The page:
When I was young and just learning how to play, my ear always focused on the music. Although co-writers like Michael Legrand, Roger Kellaway, and Marvin Hamlish were early inspirations in my playing, at that point I didn’t realize the magnitude of their lyrics or the wonderful way words worked with music to create a masterpiece.
Even then I was a big fan of Alan and Marilyn Bergman’s music, but it wasn’t until the early 90’s, when I first saw them along with Cy Coleman in a Tin Pan South concert at the Ryman, that it clicked: all those tunes I had learned as a kid had lyrics! My friend Melissa Delgado (aka Seay), who took me to that concert, told me, “You’ll meet the Bergmans someday!”
A few years after Roger and I started the Nashville Jazz Workshop, we offered the first literature class of the Bergman catalog. It was truly a therapy session, not only then but each time we offered the class. Then on September 4, 2011, I emailed the Bergmans just to check in. In my letter, I told them I was still thinking of them and wanted them to visit the NJW someday. I also mentioned that we were preparing for a fundraiser concert for the Jazz Workshop, to be held on September 14, 2011. Five of my advanced students, Dorian Woodruff, Melissa Delgado, Lynn Lewis, Lisa Taylor, Margaret Smith, and special guest, Sandra Dudley, would be performing the Bergman Songbook, so in my email I included our complete song list.
On Tuesday, September 6 at 3pm, I was sitting at my desk and just happened to glance at my email as one popped up from Marilyn’s personal account! I screamed! I could hardly believe it. Marilyn wrote that she was very glad to hear from me and that she and Alan would be in Nashville for the ASCAP meetings on September 14 and 15. She was sure that Alan could come to the concert, and she would try to arrange her schedule so she could come too. I wrote back as calmly as I could, but I was freaking out! I gave her the exact time and directions and told her we would be honored to have them as our very special guests. The next day, Marilyn wrote back to say that both she and Alan would try to be there. At that point, I was hyperventilating!
At first I wasn’t going to tell my students, because I wanted to surprise them. Then I decided that wouldn’t be a good idea. I knew that Melissa Delgado would recognize the Bergmans in the audience, and I had a feeling Dorian Woodruff would too. So on Thursday, September 8, I called another rehearsal to work through intros and endings. My students didn’t know anything was up. They just knew that saxophonist Denis Solee was going to be there to rehearse and thought this was an opportunity to practice more.
After the rehearsal, I told the students I needed to talk to them. I had them gather around the front table and hold my hands, and then I said, “You know how I tell you that you need to know your lyric and live it, know the melody and breath it?” But then I said, “All of this is about to come true, because the Bergmans are coming!”
The students squealed, and of course, I started crying. And then they cried. But it was a wonderfully special moment. Truthfully, I couldn’t have selected better students for this concert. They had bonded with the songs so much that our Bergman classes were really therapy sessions.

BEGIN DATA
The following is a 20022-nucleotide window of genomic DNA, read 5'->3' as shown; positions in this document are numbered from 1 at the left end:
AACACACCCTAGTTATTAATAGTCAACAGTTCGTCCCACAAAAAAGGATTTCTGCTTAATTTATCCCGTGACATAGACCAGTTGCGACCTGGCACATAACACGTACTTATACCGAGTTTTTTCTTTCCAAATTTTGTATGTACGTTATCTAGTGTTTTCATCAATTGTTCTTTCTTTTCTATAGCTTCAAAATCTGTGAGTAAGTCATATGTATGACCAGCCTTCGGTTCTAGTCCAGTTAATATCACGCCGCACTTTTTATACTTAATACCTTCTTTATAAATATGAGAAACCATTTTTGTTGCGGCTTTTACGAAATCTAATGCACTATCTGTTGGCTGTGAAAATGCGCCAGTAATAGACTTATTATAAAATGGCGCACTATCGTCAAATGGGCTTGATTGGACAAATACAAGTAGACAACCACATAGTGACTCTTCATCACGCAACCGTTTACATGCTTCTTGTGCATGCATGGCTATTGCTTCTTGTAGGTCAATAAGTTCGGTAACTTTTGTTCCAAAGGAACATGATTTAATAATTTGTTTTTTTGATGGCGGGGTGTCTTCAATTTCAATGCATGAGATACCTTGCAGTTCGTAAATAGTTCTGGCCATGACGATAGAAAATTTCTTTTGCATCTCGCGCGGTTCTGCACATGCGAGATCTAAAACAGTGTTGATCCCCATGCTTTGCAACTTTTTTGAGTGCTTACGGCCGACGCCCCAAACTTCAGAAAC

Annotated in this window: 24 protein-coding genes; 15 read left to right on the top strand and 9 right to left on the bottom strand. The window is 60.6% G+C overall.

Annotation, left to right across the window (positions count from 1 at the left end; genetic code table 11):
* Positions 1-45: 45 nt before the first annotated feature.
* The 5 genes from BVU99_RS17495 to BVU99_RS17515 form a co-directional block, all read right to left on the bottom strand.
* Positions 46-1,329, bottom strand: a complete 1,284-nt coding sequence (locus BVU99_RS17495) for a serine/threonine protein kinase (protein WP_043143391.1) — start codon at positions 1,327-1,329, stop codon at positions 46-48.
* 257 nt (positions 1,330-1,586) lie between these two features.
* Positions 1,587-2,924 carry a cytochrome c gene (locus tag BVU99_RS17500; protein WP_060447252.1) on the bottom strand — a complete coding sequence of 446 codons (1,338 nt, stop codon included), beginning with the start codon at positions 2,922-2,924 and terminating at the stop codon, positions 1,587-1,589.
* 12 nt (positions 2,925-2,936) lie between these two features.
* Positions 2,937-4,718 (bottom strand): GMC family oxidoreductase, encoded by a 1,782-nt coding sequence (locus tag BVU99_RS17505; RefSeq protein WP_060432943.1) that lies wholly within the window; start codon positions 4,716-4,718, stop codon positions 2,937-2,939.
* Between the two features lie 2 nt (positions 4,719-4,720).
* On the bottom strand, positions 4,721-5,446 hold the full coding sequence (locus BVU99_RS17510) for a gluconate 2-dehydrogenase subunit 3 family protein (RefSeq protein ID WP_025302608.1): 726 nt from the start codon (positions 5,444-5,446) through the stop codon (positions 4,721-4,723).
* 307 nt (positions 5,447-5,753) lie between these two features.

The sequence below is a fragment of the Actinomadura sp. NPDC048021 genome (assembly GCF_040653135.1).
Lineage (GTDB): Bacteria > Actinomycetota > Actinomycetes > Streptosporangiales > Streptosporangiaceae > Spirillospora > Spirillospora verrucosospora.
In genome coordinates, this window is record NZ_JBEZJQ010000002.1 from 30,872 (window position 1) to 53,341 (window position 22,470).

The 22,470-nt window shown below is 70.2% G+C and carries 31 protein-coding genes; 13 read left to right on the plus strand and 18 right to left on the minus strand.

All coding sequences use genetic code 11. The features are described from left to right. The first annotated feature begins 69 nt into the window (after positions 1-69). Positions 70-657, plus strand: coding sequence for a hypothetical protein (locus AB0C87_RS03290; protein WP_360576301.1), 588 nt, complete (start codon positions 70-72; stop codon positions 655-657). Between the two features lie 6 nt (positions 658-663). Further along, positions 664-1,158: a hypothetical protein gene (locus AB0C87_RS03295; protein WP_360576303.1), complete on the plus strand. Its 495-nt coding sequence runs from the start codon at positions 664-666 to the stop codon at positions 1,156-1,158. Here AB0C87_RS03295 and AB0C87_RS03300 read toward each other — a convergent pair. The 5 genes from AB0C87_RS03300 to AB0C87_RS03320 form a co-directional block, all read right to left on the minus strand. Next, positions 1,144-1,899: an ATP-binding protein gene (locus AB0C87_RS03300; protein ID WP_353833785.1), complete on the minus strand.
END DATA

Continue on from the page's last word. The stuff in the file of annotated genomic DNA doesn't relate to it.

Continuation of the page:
The afternoon before the concert, the students and band (Marcus Finnie, Roger Spencer and Denis Solee) met for one more rehearsal. We went through the entire show, and then at 6:40 pm, Roger came up to me and said, “There’s a big black limo in the parking lot!” OMG! Roger and I met the Bergmans at the door, and they hugged me. Then I showed them around, saving the green room/library for last, because that’s where the students were. It was so exciting to open the door and announce, “Hey everyone, meet the Bergmans!” Alan and Marilyn visited with us for a good 15 minutes talking about the significance of the Great American Songbook. It made all the difference in the world for the students’ performance.
I showed the Bergmans to their seats, and we started the show, but no one in the audience knew they were there until the middle of the set. After Sandra Dudley sang her first tune, “You Must Believe in Spring,” she introduced the Bergmans. The audience was so surprised and excited. As soon as Margaret sang her last tune, “That Face,” I thanked everyone for coming and said we just couldn’t leave without doing one more song: “What Are You Doing The Rest Of Your Life?” Then I told the story of visiting the Bergmans the previous summer and spotting a picture above Alan’s desk that almost made me cry. It was a picture of Alan and Marilyn looking at each other. Engraved on the frame was, “What Are You Doing the Rest of Your Life – North and South and East and West of Your Life?”
Sandra sang the song, the audience gave us a standing ovation, and then to our surprise, the Bergmans came up on the stage. Alan said that the concert was lovely, they were both overwhelmed, and this was a night they would never forget. Marilyn said the same ad called our school a “jazz oasis.” Then Alan turned to me and said, “’The Way We Were’ in A-flat!”
Oh God, I thought, I hope I know this song. It wasn’t one I had taught. But we made through just fine, and as Alan sang, there wasn’t a dry eye in the house.
We took lots of pictures with the Bergmans, of course, and they were so gracious. I walked them to their car and kissed them both goodbye. Even after they left, we were so excited that we talked and celebrated for hours. It was one of those nights that none of us will ever forget!
Event photos above by Bo May. Thank you, Bo!
What some of the students had to say about that special evening with the Bergmans: